The 1905 law was passed in the wake of the Dreyfus affair, a defining political event of turn-of-the-century France. Officials in the heavily Catholic upper reaches of the army staff framed a Jewish officer, Alfred Dreyfus, on charges of spying for Germany, and sentenced him in 1894 to lifetime solitary confinement on a desert island.

The Catholic Church, its newspapers and many of its priests attacked Dreyfus as a spy and Jew. After a long campaign by intellectuals and socialists, Dreyfus’s sentence was repealed in 1900. France’s highest appeals court fully cleared Dreyfus of all charges and reinstated him to his former rank in 1906. The French army continued to consider Dreyfus to be guilty. Only in 1995 did army officials officially recognise that the French army had falsely accused Dreyfus.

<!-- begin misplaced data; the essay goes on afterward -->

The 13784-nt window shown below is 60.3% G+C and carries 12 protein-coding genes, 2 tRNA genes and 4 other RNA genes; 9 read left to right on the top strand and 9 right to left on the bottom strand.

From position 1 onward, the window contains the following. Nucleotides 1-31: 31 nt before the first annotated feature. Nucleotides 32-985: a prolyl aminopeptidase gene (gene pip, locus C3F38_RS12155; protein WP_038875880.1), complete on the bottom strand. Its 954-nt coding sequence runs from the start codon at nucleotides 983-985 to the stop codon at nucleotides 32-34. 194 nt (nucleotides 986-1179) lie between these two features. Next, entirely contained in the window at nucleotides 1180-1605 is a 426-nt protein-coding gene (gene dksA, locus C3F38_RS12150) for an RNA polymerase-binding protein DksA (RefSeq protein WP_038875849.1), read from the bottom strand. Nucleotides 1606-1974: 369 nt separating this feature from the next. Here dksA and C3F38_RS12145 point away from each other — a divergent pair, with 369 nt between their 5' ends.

Public revulsion against the Catholic Church’s role in the Dreyfus affair and its links to reactionary army circles, as well as a rising tide of strikes and working-class militancy, favoured the passage of the 1905 law, which officially separated the French state from religion.

The French right wing’s attempt to pervert the heritage of French secular struggles is all the more cynical given the ruling conservative UMP party’s extensive links to monarchist and right-wing Catholic elements. Some of its leading figures came from the Droite Libérale (DL) party, including such high government officials as Raffarin and Sarkozy. The DL’s historical roots lie in the anti-secularist movements of the early 20th century.

Le Figaro’s interview with Marcel Gauchet, head of the School for Advanced Studies in Social Science (EHESS), demonstrates the lack of commitment to the separation of church and state of today’s ruling-class “secularists.” Gauchet said: “A particular secularism is moribund: the virulent and anti-clerical secularism inherited from the Third Republic... Religion has simply increased its visibility in the public arena... I am therefore calling for a demanding but calm secularism.” He expressed his hope that his “new” variety of secularism would help provide a sense of French national identity.